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Iran is pressing ahead with its nuclear program, defying multiple U.N. Security Council demands that it suspend its efforts to enrich uranium.
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Iran has multiple nuclear sites around the country. The Islamic Republic has been increasing its stockpile of low-enriched uranium.

IAEA Cannot Verify Iran’s Nuclear Intentions

The International Atomic Energy Agency (IAEA) said in its most recent report that it has received new information that points to possible military purposes for Iran’s nuclear program. The report also highlights Iran’s continued refusal to fully cooperate with IAEA inspectors.

“Iran is not engaging with the agency in substance on issues concerning the allegation that Iran is developing a nuclear payload for its missile program,” the report said.

Robert Einhorn, the State Department’s special advisor for nonproliferation and arms control, explained how the United States views Iran’s strategy. “We believe that, at a minimum, Iran is moving to the threshold of a nuclear weapons capability,” he said.

“They are clearly acquiring all the necessary elements of a nuclear weapons capability, whether it’s the fissile material they would need, whether it’s the delivery systems they would need—they’ve pursued a very active ballistic missile testing program—and also with respect to the weaponization activities that would be required.”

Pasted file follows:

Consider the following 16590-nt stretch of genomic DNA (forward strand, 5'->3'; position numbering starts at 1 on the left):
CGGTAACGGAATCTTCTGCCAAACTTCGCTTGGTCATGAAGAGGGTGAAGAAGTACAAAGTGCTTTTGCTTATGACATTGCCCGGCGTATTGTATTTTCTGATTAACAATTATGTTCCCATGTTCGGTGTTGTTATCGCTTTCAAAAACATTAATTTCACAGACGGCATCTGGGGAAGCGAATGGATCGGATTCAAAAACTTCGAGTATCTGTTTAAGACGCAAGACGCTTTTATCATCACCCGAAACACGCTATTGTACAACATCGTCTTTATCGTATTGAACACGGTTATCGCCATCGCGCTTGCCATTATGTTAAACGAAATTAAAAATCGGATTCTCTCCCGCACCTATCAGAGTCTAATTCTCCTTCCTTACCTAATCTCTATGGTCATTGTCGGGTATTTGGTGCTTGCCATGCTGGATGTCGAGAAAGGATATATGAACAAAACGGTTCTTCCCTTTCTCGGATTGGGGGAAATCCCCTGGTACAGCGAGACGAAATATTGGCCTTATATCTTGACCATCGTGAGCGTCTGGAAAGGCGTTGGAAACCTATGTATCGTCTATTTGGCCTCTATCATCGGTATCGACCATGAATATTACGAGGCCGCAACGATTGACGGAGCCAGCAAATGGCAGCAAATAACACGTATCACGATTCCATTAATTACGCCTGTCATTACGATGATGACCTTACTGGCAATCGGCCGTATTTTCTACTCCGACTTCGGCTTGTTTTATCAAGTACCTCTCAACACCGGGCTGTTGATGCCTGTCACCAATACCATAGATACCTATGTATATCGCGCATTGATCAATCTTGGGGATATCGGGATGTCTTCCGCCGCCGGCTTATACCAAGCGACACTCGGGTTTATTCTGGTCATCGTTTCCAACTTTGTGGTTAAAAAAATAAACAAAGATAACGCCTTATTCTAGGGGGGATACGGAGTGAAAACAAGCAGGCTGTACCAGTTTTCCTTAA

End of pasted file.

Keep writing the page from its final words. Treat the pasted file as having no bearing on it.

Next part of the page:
The IAEA has been investigating Iran’s nuclear program for many years, but its latest report marks the first time that the U.N. nuclear watchdog has listed the specific ways in which Iran has failed to cooperate with it.

For example, the report said that Iran has not provided information on the original purpose and design of the nuclear facility on a Revolutionary Guard base near Qom. Iran did not admit the existence of that site until the United States exposed it in September 2009. The regime in Tehran has indicated that the site will become operational “by this summer.”

In addition, the IAEA is “still awaiting a substantive response” to questions about Iran’s declared intention to build another 10 enrichment sites.

Stockpiling Uranium

In the report, the IAEA said Iran has stockpiled 7,950 lbs of low-enriched uranium (LEU)—an increase of more than 1,000 lbs since October 2010. That amount of LEU is enough for three nuclear bombs if further enriched.

In addition to its growing supply of LEU, Iran has stockpiled 96 lbs of uranium enriched to the 20 percent level. Enriching uranium to that level is 85 percent of the work needed to produce fuel for a nuclear weapon.

Iran, moreover, announced that it intends to install more advanced and efficient centrifuges into its pilot plant and will begin feeding uranium into these centrifuges. This announcement could indicate that Iran has begun to master the necessary technology to install advanced centrifuges on a large scale and replace its older models. If Iran succeeds with this upgrade, it will dramatically decrease the amount of time necessary to enrich its LEU to bomb-grade levels.

With all of this in mind, James Clapper, director of National Intelligence, has expressed concerns about Iran’s nuclear intentions. “Iran’s technical advancement, particularly in uranium enrichment, strengthens our assessment that Iran has the scientific, technical, and industrial capacity to eventually produce nuclear weapons, making the central issue its political will to do so,” he said.